The Québec Consortium for Drug Discovery (CQDM), OSÉO and Alsace-Biovalley have jointly funded a project called the Imaging and biosimulation platform for new central nervous system drugs (BICNSD). This international collaboration between France and Québec is aimed at achieving the following:
- To develop and verify synergistic platforms which can be used to render an exclusive service based on imaging and biosimulation
- To advance discovery and development of drugs via improved understanding of diseases relating to the central nervous system (CNS)
- To track the effects of drug candidates at both molecular and subcellular levels
Under this 3-year initiative, efforts will be made to develop innovative processes and technologies that will advance the discovery and development of novel drugs. The two synergistic platforms include the multiplex cellular fluorescence imaging platform and the biosimulation platform for CNS drug delivery. The former will be handled by Photon etc., while the latter will be managed by Rhenovia Pharma.
For this project, Photon etc. will partner with Professor Paul de Koninck who serves at the Neurophotonics Centre of Université Laval based in Québec.
The basic mechanisms of CNS diseases are still not defined properly, mainly due to insufficient methods for studying complex processes at the synapse level and the poor outcomes of the available treatments. In order to overcome these issues, advanced tools are required to study protein dynamics along the neuronal membrane, subsequent to different drug treatments or stimulations.
The international project aims to discover and develop a platform for CNS diseases based on several parameters, including:
- A cellular and subcellular imaging solution that can simultaneously image a number of labels
- A probe design for labeling receptors in neurons
- A biosimulation platform that implements and combines signaling cascades, specific interactions between proteins, and movement of receptors along the postsynaptic membrane
- Software tools for Image analysis and visualization of labels
Synapses in the nervous system (Figure 1) allow neurons to transmit chemical or electrical signals to one another. Synapses comprise three elements: the presynaptic terminal, the synaptic cleft, and the postsynaptic element.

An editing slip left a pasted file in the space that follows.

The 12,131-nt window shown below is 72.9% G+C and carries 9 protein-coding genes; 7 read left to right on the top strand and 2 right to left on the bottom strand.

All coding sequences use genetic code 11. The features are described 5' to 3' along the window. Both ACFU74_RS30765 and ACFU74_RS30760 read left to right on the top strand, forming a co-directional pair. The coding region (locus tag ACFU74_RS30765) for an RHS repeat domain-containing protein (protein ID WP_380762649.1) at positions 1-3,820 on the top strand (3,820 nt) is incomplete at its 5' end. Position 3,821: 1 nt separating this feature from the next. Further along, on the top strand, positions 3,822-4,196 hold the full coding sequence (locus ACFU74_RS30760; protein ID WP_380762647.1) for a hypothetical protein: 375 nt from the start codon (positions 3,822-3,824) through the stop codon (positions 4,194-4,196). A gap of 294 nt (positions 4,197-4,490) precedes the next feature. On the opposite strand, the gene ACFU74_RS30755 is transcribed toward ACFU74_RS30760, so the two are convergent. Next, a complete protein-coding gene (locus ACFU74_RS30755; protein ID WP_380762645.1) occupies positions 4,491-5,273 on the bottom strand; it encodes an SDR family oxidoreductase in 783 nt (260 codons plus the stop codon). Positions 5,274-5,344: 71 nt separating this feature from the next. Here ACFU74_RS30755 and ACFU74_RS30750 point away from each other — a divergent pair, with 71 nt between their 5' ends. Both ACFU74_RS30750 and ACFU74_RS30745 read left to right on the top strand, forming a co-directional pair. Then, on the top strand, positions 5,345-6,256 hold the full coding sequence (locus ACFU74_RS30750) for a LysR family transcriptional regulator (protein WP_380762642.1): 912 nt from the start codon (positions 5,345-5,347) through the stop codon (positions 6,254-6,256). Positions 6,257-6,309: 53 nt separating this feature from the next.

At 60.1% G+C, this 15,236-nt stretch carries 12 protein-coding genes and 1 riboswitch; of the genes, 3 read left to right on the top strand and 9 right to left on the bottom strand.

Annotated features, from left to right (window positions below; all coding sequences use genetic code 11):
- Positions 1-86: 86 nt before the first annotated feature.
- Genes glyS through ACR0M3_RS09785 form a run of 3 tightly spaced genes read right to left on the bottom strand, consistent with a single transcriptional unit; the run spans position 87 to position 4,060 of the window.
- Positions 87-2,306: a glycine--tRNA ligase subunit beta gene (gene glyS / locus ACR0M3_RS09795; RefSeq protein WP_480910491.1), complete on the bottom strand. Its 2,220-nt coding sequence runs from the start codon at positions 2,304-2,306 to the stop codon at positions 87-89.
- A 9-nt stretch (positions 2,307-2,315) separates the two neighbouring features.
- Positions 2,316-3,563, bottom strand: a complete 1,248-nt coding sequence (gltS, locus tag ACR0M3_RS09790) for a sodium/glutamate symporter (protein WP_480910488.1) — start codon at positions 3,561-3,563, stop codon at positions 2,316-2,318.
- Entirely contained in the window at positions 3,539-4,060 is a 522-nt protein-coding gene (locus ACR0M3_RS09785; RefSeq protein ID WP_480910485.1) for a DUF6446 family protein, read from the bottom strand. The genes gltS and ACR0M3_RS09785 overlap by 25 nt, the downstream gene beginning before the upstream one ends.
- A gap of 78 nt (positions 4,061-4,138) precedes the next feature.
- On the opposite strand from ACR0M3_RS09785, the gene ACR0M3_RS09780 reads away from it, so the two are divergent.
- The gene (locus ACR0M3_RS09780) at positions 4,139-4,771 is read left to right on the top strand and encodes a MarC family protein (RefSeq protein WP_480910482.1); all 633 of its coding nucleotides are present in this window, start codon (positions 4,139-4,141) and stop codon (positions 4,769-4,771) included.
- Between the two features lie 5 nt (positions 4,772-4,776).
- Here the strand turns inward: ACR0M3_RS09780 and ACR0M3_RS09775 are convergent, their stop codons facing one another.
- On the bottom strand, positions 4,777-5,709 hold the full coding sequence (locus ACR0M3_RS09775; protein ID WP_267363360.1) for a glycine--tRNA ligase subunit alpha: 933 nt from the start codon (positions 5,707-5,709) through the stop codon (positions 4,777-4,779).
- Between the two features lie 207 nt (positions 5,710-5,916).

Figure 1. Structure of the synapse
The neurotransmitter released by the presynaptic terminal triggers receptors, which in turn convert the chemical signal into biochemical and electrical signals by triggering intracellular secondary messenger pathways and ion channels.
Neurotransmitter receptors have specific properties such as affinity for their kinetic and ligand characteristics like deactivation, activation, and desensitization that considerably impact their activation profile.
Besides these intrinsic specificities, the location within the synapse that is close (synaptic) or far (extra synaptic) from the release site will also impact the response.
The initial step in the study was to investigate the dynamics of proteins and the interactions of glutamate receptors such as NMDA, AMPA and metaboprobic glutamate receptor (mGluR) as well as their subtype of receptors such as mGluR5, GluA1 and GluA2 AMPAR, NR1/NR2B NMDAR, and NR1/NR2A, along with intracellular proteins of interest with respect to the signaling pathway.
A literature review was later performed to establish whether these receptors relocated due to the effect of drug treatment or due to specific pathological conditions. To this end, models of NR1/NR2B receptors were developed, verified, and then applied in the glutamatergic synapse with specific characteristics.
Goals for the future will include the characterization of the remaining glutamate receptors. For this purpose, Photon etc. has developed unique cameras to observe these characteristics and determine the computational environment. In addition, dendritic branches will be studied and integrated with around 10-15 excitatory synapses to get a clearer picture.